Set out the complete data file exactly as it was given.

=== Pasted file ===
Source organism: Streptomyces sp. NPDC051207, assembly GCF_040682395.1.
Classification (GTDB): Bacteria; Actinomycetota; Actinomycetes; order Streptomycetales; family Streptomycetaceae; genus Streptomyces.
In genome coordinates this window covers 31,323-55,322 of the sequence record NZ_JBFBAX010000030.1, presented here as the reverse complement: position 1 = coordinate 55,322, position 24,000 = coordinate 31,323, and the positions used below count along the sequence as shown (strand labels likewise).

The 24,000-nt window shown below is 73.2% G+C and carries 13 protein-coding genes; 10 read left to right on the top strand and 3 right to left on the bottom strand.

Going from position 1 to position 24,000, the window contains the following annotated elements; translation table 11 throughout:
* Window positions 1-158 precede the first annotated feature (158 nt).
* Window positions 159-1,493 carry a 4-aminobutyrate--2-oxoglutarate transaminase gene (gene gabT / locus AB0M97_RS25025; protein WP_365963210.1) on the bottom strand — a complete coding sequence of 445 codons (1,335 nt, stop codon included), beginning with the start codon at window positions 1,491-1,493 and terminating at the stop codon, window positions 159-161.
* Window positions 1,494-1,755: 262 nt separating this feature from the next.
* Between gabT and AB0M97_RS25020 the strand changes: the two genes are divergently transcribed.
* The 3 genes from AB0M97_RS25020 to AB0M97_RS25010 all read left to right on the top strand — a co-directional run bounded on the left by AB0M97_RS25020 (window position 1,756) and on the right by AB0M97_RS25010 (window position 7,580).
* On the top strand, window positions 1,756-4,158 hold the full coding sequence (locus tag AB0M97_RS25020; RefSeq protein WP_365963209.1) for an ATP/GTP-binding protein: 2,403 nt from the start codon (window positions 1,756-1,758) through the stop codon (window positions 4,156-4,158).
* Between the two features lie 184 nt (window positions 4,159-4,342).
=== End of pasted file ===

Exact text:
Source organism: Streptomyces sp. NPDC051207, assembly GCF_040682395.1.
Classification (GTDB): Bacteria; Actinomycetota; Actinomycetes; order Streptomycetales; family Streptomycetaceae; genus Streptomyces.
In genome coordinates this window covers 31,323-55,322 of the sequence record NZ_JBFBAX010000030.1, presented here as the reverse complement: position 1 = coordinate 55,322, position 24,000 = coordinate 31,323, and the positions used below count along the sequence as shown (strand labels likewise).

The 24,000-nt window shown below is 73.2% G+C and carries 13 protein-coding genes; 10 read left to right on the top strand and 3 right to left on the bottom strand.

Going from position 1 to position 24,000, the window contains the following annotated elements; translation table 11 throughout:
* Window positions 1-158 precede the first annotated feature (158 nt).
* Window positions 159-1,493 carry a 4-aminobutyrate--2-oxoglutarate transaminase gene (gene gabT / locus AB0M97_RS25025; protein WP_365963210.1) on the bottom strand — a complete coding sequence of 445 codons (1,335 nt, stop codon included), beginning with the start codon at window positions 1,491-1,493 and terminating at the stop codon, window positions 159-161.
* Window positions 1,494-1,755: 262 nt separating this feature from the next.
* Between gabT and AB0M97_RS25020 the strand changes: the two genes are divergently transcribed.
* The 3 genes from AB0M97_RS25020 to AB0M97_RS25010 all read left to right on the top strand — a co-directional run bounded on the left by AB0M97_RS25020 (window position 1,756) and on the right by AB0M97_RS25010 (window position 7,580).
* On the top strand, window positions 1,756-4,158 hold the full coding sequence (locus tag AB0M97_RS25020; RefSeq protein WP_365963209.1) for an ATP/GTP-binding protein: 2,403 nt from the start codon (window positions 1,756-1,758) through the stop codon (window positions 4,156-4,158).
* Between the two features lie 184 nt (window positions 4,159-4,342).